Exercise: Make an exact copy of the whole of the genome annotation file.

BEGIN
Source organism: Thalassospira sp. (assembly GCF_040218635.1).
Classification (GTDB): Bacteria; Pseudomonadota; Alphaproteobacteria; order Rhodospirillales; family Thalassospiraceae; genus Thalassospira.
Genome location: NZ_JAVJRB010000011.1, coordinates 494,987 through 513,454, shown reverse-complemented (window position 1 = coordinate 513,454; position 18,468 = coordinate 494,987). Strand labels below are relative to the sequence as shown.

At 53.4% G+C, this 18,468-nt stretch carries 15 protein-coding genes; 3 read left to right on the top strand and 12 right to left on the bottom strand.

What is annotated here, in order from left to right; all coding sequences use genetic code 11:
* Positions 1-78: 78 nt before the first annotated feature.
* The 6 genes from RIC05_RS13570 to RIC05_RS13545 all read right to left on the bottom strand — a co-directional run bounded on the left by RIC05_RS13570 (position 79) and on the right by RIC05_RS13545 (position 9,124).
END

Source organism: Thalassospira sp. (assembly GCF_040218635.1).
Classification (GTDB): Bacteria; Pseudomonadota; Alphaproteobacteria; order Rhodospirillales; family Thalassospiraceae; genus Thalassospira.
Genome location: NZ_JAVJRB010000011.1, coordinates 494,987 through 513,454, shown reverse-complemented (window position 1 = coordinate 513,454; position 18,468 = coordinate 494,987). Strand labels below are relative to the sequence as shown.

At 53.4% G+C, this 18,468-nt stretch carries 15 protein-coding genes; 3 read left to right on the top strand and 12 right to left on the bottom strand.

What is annotated here, in order from left to right; all coding sequences use genetic code 11:
* Positions 1-78: 78 nt before the first annotated feature.
* The 6 genes from RIC05_RS13570 to RIC05_RS13545 all read right to left on the bottom strand — a co-directional run bounded on the left by RIC05_RS13570 (position 79) and on the right by RIC05_RS13545 (position 9,124).